and, while disclaiming the idea of employ ing a threat, Mr. Sherman added that if this offer were rejected, he should himself vote in favor of redeeming the bonds in currency. The proposition was not in itself unreasonable. The creditor might very possibly consider ten years' undisturbed possession of his 5 per cent. interest as a fair equiva

The law authorizing the issue of 5-20 | finally payable in gold, in place of his 6 per bonds, did not in words pledge payment in cent. bond which was now payable at will; coin merely for the reason that the legal-tender paper had at the time only just been invented, and no one as yet conceived the idea that it was to become a permanent standard of value. There is no question that the bonds were sold on the understanding that they were to be paid in coin when due, and that they could not have been sold at all, at least during the war, except on this under-lent for the 6 per cent. bond with its liabilstanding. But for anything that appears on the bonds itself, there is no reason why it may not be paid in lawful money,' or, in other words, legal-tender paper. In this particular the advocates of repudiation have possibly the strict law on their side, while equity is on the side of the creditors, but this point could only be determined by the Supreme Court.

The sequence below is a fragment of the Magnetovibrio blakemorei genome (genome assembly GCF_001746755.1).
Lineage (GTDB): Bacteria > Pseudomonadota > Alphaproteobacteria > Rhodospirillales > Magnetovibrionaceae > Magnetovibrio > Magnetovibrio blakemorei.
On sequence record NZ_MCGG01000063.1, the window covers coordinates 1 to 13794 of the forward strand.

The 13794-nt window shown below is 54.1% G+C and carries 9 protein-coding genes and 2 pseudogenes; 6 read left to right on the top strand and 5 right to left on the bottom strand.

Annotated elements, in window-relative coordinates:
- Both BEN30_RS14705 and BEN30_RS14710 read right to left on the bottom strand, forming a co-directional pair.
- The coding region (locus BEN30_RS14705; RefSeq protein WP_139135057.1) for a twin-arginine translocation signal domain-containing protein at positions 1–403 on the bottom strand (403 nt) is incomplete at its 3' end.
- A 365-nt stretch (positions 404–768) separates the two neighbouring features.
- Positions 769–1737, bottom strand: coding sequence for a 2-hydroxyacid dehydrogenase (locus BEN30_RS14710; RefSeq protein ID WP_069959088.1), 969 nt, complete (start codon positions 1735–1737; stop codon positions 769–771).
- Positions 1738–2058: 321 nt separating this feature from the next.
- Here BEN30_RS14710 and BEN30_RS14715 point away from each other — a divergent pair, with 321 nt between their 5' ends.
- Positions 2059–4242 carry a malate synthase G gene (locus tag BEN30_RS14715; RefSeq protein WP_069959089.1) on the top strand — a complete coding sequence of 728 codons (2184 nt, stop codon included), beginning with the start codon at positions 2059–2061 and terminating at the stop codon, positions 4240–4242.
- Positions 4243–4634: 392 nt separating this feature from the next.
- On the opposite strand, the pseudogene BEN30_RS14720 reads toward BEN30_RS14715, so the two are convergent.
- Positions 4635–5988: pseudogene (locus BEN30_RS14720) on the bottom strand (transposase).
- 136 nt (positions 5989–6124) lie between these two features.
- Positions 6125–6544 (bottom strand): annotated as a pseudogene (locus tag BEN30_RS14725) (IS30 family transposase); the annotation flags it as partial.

ity to immediate redemption, and it is not unlikely that he would ultimately have been a gainer by the bargain; but the threat of compulsion alarmed the public and tainted the whole measure. The republican party refused to follow Mr. Sherman, whose position among his friends was gravely compromised, and the democratic party, with Mr. Pendleton at its head, demanded of Mr. Apparently this right of redemption in Sherman the reason why, if he thought so paper would seem to imply a corresponding well of its policy as a means of compulsion, right to issue an indefinite amount of green- he did not adopt it as a principle. If the backs for the purpose of effecting the re-bonds were payable in paper, why not pay demption, and such no doubt was the first them in paper? idea of its inventors. But when it became Another proposition was now introduced evident that public opinion was firm against as a political bribe in the election, and the any further inflation, a more moderate idea protection of this was assumed by General was suggested. The bonds, it is said, were Butler of Massachusetts, a member of Corlawfully payable only in the same currency gress better known in England for his miliin which they were issued, and this was le-tary notoriety. With his usual ingenuity gal-tender paper, it is true, but paper which Mr. Butler advanced his measure as one by the solemn pledge of the Government, never could be issued to a greater amount than 80,000,000l. With this limitation no injury could be done to the creditor, who would receive all the value to which he was legally or equitably entitled. This is the ground which seems to have been finally taken by Mr. Pendleton, the leader of the so-called greenback party,' and it is not materially different from the scheme so strongly pressed in England at the time of resuming specie payments, which was sum-vidual for a correct return. marily rejected by Parliament.